What Happened on April 6th
Girls like me do not buy pregnancy tests.
I drag my pencil down the paper, drawing tears rolling from her eyes.
Girls like me sing in the church choir. Every spring break, I go on mission trips to Honduras, where we renovate houses for the underprivileged. I do all my homework every night, and before I go to bed, I kiss Daddy’s cheek and tell him I wish he’d go to the doctor about his blood pressure and start getting more exercise than walking Fritz and scooping his poop.
I’ve only kissed one boy my entire life.
Emily called that day, crying. “Kate,” she said between sobs. “You can’t tell anyone. Not even your mom.”
I drove to Wal-Mart two towns away, over in Green Hills, so no one would see me buying the test. I trembled as I carried the box to the self-checkout lane. I scanned, bagged and paid, and bit back tears, because my best friend of fifteen years – since we were three years old – might have accidentally gotten pregnant by her long-time boyfriend.
I didn’t even know they had had sex. It’s not something they would tell. If anyone found out that Jacob, son of Brother Michael – our preacher at church – got a girl pregnant out of wedlock? Chaos.
It wouldn’t look good for Emily either. She’s like me. Always wears clean T-shirts and none of her jeans have holes or loose strings. She would never even think about smoking a cigarette. She doesn’t go over the speed limit. She plays the violin and has a scholarship lined up to attend Belmont University in Nashville.
But Emily made a mistake.
I use my black coloring pencil to shade her hair. My red pencil fills in her lips, turned upside down in a frown.
And then I made an even bigger mistake: I helped her.
You Were My First Kiss
Friday, June 1 ~ Week 1 of 7
I haven’t been to Cumberland Creek Camp since I was eleven, since I was a camper. Now I’m eighteen, a high school graduate. I’m someone who has no business being a camp counselor, that’s for sure. I can’t start fires. I can’t tell poison ivy and poison oak apart. And since I tipped over in the Cumberland River sophomore year, canoes and I have had a serious love-hate relationship.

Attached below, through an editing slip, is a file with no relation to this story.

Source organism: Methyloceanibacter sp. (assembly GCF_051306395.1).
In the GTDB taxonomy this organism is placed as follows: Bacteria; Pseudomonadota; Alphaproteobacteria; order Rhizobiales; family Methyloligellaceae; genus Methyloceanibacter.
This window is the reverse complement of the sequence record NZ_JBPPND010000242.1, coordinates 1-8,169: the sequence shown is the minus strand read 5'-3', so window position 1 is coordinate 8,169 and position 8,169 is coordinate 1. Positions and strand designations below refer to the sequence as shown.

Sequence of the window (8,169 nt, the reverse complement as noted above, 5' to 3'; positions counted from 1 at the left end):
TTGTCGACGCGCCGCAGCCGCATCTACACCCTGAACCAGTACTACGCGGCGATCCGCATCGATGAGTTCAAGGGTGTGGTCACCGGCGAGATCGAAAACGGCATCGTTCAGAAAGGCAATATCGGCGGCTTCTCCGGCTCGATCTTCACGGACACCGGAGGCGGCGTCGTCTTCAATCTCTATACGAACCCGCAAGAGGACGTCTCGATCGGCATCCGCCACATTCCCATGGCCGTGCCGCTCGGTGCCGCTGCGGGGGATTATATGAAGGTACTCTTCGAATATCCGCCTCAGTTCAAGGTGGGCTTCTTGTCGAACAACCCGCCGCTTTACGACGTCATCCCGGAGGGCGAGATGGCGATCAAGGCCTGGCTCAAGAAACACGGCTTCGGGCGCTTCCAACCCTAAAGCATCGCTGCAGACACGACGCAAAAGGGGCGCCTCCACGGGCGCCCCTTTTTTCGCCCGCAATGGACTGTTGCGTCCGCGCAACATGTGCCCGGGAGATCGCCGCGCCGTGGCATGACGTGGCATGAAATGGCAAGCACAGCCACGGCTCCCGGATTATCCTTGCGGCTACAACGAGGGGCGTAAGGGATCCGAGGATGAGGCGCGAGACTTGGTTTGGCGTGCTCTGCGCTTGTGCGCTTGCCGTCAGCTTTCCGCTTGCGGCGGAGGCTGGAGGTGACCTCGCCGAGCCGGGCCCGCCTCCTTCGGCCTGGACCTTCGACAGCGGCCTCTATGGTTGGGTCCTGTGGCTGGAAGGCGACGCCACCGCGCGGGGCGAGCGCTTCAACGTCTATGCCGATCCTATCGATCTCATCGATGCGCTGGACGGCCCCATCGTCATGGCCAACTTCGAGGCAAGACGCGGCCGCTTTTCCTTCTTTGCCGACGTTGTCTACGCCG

But my friendship bracelet-making skills are first-rate, so my church – Forrest Sanctuary, nominated me to be the camp arts and crafts instructor. I never would’ve agreed if Emily hadn’t been nominated to be a counselor as well.
“It’ll be a great summer!” she’d said. “We’ll meet new people and get to hang out by the lake and make s’mores and go creek-stomping together. Like when we were eight!”
But now I’m here alone.
I need the money for college and it’s too late to find a job anywhere else in this economy and I figure if I do this for the church, maybe God will think about forgiving me for what I’ve done.
Back in the day, the Chickasaw Indian tribe believed that this land – these mountains in Tennessee – were where heaven meets the earth, and lots of locals say God often communicates to people here. Through signs. Through visions. Through just feeling closer to Him. When I was little, it was always the talk of camp. Would God speak to anyone this year? I remember hearing a rumor about how a counselor had this deep feeling she needed to go see her boyfriend. So she drove away from camp and made it to his house just in time to find he’d slipped and fallen down the stairs and was bleeding heavily from his head. He lived, thanks to the sign.
Everyone wants a sign at some point, and this summer I need one more than ever.
I park my car along the tree line beside the basketball court and make my way up the trail, past the cedar and oak trees, keeping a watch out for copperheads and black widow spiders. Last time I was here, a deer tick bit me and burrowed into my skin. Two weeks later, I had a rash the shape of a dartboard stretching across my pale stomach. Everybody wanted to see it. And I mean everybody. Even Will Whitfield. But when you’re eleven, you don’t pull your shirt up for anybody except your mom and the doctor.
Anyway, the whole reason I’m thinking about Will Whitfield is because I see him standing in front of the camp director’s cabin, along with the other counselors. The cabin’s name is Great Oak, because camp is divided into two lands: Birdland and Treeland, and all the cabins are named accordingly. Cardinal, Redwood, Wren. My favorite cabin is White Oak because it’s nestled up in the hills overlooking the lake and it’s closest to the Woodsong Chapel, my favorite place. Emily and I made a lot of good memories here, memories that I hoped would continue this summer. But this job doesn’t pay much – not enough for her to rent an apartment in Nashville.
Her parents kicked her out of the house after they found out about the abortion.
They said they’d pray for her soul.
I hope they’re praying for my soul too.
A guy wearing no shoes is staring at me.
Boys don’t usually stare. Except for Bruce Wilson, captain of my high-school math team, and he hardly counts because I never wanted to return his stares.
Shoeless Boy is beautiful. His tan face is kind and maybe a bit mischievous. A red bandana keeps his dirty blond hair in check. His khaki shorts reach his knees and sunglasses hang off the collar of his black T-shirt. He’s carrying a guitar case and has a laundry basket full of clothes under the other arm.
He sets the guitar down and waves. I wave back. He grins, and my knees feel kinda wobbly.
He reminds me of someone…
Add THINGS I CAN’T FORGET on Goodreads!